On the one hand are those that journalist Ravish Kumar famously refers to as ‘Colony ke retired WhatsApp Ankil (Uncles)’ – avowed supporters of the Modi regime who see themselves as Hindutva’s “warriors” and who seldom pass up an opportunity to forward WhatsApp messages that promote bigotry and bogus history,
On the other hand are those who have actually fought for their country, at its borders and elsewhere. These men today, however, feel abandoned by their government. They are ex-servicemen who have served in paramilitary organizations like the Border Security Force (BSF) , the Central Reserve Police Force (CRPF), the Indo Tibet Border Police (ITBP) and the Assam Rifles.
The second group of men gathered at New Delhi’s Jantar Mantar on September 25 under the banner of ‘Confederation of Ex-Paramilitary Forces Martyrs Welfare Association’ or the COEPFMWA, and put forth a list of long-unfulfilled demands to the Union government.
There is something heart-wrenching about the sight of ex-soldiers sitting on the street, holding the national flag, and asking for something as basic as a fair pension.
I asked V.S. Kadam, an office bearer of the association to explain why they were gathered here.
In a surprisingly calm voice he explained, “The Delhi High Court ruled in January 2023 that India’s paramilitary forces be considered ‘Armed Forces of the Union’ as well and be given their pension under the Old Pension Scheme (OPS) within three weeks, but the government appealed in the Supreme Court and the matter has now been put off till 2024! Why are they delaying this?”
“Also, we would like a Paramilitary Welfare Board in every state. No such Board exists for us. Because of this, we don’t get jobs after retirement and if we take early retirement, there is no safety net for us. We serve in extremely tough conditions, but without any benefits or privileges. It’s taking its toll on the jawans. Thousands have left the force. Many have committed suicide!”
Kadam also wanted to know why a proper enquiry had not been conducted into the ghastly Pulwama attack of 2019 despite many requests to the government.
“The 40 jawans killed in Pulwama in 2019 were CRPF jawans but they have not been recognized as martyrs. Why? For about three days after the attack, the VIPs landed up at the homes of the deceased jawans and made a great show of mourning, and after that they never went back to enquire about the well-being of the jawans’ families. This was all a political game…”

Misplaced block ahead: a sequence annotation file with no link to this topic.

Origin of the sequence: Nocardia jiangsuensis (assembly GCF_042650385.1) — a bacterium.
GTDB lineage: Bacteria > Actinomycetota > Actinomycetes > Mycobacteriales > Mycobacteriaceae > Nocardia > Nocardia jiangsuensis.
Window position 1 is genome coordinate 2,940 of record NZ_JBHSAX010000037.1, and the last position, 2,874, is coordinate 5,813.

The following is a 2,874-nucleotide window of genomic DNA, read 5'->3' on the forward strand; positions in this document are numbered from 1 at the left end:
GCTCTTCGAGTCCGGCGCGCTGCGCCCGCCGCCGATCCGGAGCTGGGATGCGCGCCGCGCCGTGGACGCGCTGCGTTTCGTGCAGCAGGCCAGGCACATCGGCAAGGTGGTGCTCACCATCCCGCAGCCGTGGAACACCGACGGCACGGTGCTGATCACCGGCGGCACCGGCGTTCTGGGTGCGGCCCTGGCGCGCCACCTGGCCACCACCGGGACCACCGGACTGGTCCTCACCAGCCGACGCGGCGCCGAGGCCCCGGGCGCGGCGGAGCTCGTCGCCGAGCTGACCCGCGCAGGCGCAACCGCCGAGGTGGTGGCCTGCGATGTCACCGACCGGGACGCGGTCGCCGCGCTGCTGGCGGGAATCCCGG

Conspicuous by its absence at the protest is the national media.
Dadamani, a former serviceman from Chikmaglur district in Karnataka, makes a bitter observation, ”We have served our country faithfully and today we are surviving on very small pensions. We don’t have money to pay media houses to cover us. We have staged such a big protest and no national channel has come forward to cover it! If you love the armed forces like you say you do, I ask you with folded hands to talk about our cause!”
Ram Kumar Sharma from Hissar, Haryana, who retired as head constable from the CRPF takes the mike from Dadamani and says, “We serve for 18 to 24 hours at a stretch at the borders. We guard the VIPs with our lives but they don’t care about us. I have served all over India for 24 years – Nagaland, Manipur, Punjab, you name it. But we have no benefits from the government. Even the Home Guard is better off than we are. They have 10-hour shifts and then they get to go home. We on the other hand sometimes don’t get to go home for two years at a stretch. Even our small children stop recognizing us after a while.”
Chandrashekhar, a 48-year-old BSF jawan from Gulbarga, Karnataka, who took early retirement five years ago, says with tears in his eyes, “My father served in the army as did his brother. The armed forces are my life. I was part of the BSF that fought alongside the army in the Indo-China war. I have served at the same border but still I have no medical benefits. My daughter has no educational benefits. Did I make a mistake serving my country? It certainly feels like it.”
His words stunned me. I put my hand on his shoulder, but I didn’t really know what to say to him, so I walked away, sat under a tree nearby and watched the protest from a distance under a blazing September sun.
I think about the Colony WhatsApp ankils who would have likely finished their morning walk by then and were probably scrolling through their social media feeds, forwarding the latest bits of BJP IT cell propaganda to all and sundry.
One thing is clear to me. The next time one of them talks to me about ‘Hindu pride’, ‘vishwaguru’ or ‘amrit kaal’, I will talk to them about Dadamani, Ram Kumar Sharma and Chandrashekhar.
Rohit Kumar is an educator. He can be reached at [email protected]